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Wave Theory and Photons
(Continued — Page 19)

The loss of energy causes the photon to turn red. A photon is the smallest organized “piece” of energetic matter (wave-particle) that can exist independently of a formation and also conjugate, as in a light stream. A photon contains the maximum amount of energy in proportion to its loops, size, and phase and thus has the potential of escaping from a large formation.

Every energetic formation decays as a result of the loss of energy. This happens in different ways. The expulsion of photons is one form of energy loss. This implies that the photon is the basic form in which energetic matter is expelled from an object. However, this may not be the final step of the wonderful process by which energetic matter is created (shrinking space, energy, and time).

In astronomy, we see that galaxies decay into dark matter. This means that energetic dark matter is an important formation, which maintains the form of the universe. Perhaps wave theory can help us understand the behavior of dark matter (see the chapter on the universe).

The decay of objects into a photon formation is indicates that the photon is composed of basic, pure, essential energetic matter. The photon may be the rudimentary formation of energetic matter. It is the smallest organized (by rings, loops or waves) form of energetic matter. This will be discussed in later chapters. Photons are also the smallest wave particles of energetic matter. Because it is the fundamental form of energetic matter, it can have different sizes and different proportions of energy between loops and rings.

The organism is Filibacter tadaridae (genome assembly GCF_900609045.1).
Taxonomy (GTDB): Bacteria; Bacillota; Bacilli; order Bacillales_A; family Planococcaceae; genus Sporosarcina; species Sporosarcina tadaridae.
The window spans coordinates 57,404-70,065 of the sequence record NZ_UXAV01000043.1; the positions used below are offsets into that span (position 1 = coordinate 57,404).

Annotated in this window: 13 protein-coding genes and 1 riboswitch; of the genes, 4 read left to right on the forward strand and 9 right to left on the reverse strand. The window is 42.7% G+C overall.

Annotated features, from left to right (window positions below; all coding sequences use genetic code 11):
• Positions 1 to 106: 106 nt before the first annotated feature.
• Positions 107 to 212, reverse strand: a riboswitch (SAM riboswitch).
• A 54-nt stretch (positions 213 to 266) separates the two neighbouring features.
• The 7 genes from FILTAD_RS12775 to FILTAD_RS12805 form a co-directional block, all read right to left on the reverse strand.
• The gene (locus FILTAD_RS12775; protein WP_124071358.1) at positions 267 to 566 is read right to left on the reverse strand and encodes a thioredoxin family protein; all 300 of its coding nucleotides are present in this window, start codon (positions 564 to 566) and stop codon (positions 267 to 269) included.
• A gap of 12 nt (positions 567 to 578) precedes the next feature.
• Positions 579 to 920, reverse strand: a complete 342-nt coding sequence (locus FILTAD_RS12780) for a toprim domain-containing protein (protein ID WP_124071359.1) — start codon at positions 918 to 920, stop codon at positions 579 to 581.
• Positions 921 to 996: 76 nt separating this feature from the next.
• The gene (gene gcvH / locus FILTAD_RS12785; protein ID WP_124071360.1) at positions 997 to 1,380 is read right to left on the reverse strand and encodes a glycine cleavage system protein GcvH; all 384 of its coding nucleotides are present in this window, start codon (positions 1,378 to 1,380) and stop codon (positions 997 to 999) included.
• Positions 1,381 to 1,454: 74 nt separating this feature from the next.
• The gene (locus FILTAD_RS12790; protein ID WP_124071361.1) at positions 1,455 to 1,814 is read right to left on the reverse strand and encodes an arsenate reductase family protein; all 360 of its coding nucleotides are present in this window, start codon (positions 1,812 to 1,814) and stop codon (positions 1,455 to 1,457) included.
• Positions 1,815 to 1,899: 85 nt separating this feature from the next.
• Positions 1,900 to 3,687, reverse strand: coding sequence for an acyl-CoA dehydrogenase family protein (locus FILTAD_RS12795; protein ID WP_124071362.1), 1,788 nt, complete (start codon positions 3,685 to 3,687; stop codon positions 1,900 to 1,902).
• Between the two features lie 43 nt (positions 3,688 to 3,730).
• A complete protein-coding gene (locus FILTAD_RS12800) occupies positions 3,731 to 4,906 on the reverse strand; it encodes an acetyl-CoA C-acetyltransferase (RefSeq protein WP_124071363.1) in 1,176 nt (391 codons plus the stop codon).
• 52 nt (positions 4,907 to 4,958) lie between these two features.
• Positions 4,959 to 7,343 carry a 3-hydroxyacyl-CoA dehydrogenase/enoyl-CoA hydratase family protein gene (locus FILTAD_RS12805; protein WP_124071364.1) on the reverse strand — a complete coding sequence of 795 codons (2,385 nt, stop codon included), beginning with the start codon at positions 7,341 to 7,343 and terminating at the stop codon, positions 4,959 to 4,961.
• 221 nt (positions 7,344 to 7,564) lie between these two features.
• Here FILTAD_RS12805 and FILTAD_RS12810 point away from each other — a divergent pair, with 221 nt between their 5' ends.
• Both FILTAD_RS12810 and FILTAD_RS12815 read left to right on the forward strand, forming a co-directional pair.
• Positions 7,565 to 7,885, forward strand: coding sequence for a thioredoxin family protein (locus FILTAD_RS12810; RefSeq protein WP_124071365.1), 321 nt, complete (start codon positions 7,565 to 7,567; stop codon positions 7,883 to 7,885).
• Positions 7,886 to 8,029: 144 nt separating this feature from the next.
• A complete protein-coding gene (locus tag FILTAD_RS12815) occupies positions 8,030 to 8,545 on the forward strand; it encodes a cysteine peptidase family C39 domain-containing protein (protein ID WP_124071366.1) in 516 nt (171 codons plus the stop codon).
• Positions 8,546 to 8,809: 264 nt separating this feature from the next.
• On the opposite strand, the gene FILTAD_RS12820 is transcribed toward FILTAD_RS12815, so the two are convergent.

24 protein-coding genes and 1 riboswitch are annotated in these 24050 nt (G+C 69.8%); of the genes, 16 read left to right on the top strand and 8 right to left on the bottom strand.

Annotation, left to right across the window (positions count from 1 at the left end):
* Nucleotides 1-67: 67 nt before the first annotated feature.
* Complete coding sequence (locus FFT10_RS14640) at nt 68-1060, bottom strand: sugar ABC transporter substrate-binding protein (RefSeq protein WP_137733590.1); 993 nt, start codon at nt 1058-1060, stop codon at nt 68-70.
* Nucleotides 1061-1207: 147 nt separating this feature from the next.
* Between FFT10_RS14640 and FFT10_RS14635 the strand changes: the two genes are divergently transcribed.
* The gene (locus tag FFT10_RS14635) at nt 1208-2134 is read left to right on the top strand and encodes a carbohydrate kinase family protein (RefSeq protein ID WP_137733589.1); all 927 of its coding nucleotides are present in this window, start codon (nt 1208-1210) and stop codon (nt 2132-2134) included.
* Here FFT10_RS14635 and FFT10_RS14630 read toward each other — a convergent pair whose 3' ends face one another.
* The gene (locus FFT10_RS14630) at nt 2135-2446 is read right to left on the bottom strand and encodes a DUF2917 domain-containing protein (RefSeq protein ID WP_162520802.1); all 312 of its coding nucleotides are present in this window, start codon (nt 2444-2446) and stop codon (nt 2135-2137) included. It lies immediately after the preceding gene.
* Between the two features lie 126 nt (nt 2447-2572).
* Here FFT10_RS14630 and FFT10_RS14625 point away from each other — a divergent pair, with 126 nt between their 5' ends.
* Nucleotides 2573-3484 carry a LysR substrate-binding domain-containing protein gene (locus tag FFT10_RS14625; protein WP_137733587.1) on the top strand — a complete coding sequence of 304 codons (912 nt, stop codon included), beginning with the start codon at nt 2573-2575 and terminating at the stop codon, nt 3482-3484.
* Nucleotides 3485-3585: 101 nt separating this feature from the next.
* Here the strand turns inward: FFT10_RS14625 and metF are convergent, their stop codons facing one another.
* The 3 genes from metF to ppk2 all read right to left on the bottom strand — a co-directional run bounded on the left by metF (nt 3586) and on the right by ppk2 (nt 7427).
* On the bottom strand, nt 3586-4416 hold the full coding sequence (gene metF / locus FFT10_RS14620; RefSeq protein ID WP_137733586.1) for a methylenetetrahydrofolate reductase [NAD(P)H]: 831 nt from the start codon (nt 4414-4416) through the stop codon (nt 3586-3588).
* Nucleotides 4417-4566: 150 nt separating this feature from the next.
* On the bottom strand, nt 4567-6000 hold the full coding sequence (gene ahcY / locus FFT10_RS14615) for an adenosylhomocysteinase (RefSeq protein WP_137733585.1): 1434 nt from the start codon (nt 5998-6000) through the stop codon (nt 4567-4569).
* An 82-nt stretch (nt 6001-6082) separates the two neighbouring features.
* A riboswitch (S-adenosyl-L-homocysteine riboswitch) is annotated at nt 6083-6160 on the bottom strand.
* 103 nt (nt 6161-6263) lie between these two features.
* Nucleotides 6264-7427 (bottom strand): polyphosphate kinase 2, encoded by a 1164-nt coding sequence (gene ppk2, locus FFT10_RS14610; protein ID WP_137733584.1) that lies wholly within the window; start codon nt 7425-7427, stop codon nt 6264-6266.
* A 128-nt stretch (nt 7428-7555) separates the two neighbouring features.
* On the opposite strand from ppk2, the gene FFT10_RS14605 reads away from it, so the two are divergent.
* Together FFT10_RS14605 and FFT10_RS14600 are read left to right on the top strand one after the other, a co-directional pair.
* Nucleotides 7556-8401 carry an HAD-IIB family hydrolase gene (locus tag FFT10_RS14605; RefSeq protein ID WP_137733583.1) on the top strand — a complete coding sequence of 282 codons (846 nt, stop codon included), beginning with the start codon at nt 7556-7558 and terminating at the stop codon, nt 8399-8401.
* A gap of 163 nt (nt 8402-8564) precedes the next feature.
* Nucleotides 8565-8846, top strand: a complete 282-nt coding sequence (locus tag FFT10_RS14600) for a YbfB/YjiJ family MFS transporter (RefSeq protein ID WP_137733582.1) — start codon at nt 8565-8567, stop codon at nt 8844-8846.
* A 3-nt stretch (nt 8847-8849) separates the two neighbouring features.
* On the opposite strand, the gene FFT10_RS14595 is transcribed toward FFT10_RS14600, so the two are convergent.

A photon in the form of a wave-particle is a mobile and independent formation that transfers energy in the universe from place to place, thus maintaining the energetic balance of the universe. Individual photons are shaped like a boomerang (picture, below). In ideal circumstances, a photon can return to the same place because of its structure. Practically, this does not happen because its path is always disturbed and is susceptable to absorption by greater formations.

The photon is in perpetual motion. This means that the natural behavior of energetic matter is one of continuous activity. Energetic matter’s swirling circulation prompts the loops’ movement and consequently the photon’s activity. Energetic matter is active and creative living matter. The energetic matter is stored in loops and rotates together with the swirls. The speed of photons and waves is active as well; their energetic behavior depends on the space, time and energetic activity around them.

A wave, like all objects in the universe, has a beginning, duration and end. This is the law of energetic matter. From the moment of its creation, an ordinary wave cannot grow; it is a closed formation of two loops and energetic paths. By adding energy to a photon, we can only briefly extend the distances between its two loops and enlarge and stretch its energetic paths. A photon’s constellation cannot add energy, as it expels excess energetic matter as soon as possible. Over time, a wave loses energy, which weakens the links between its paths. The wave consequently increases in size like a dying star and turns red.

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Dr. Chaim Tejman, Copyright© 2001. All rights reserved.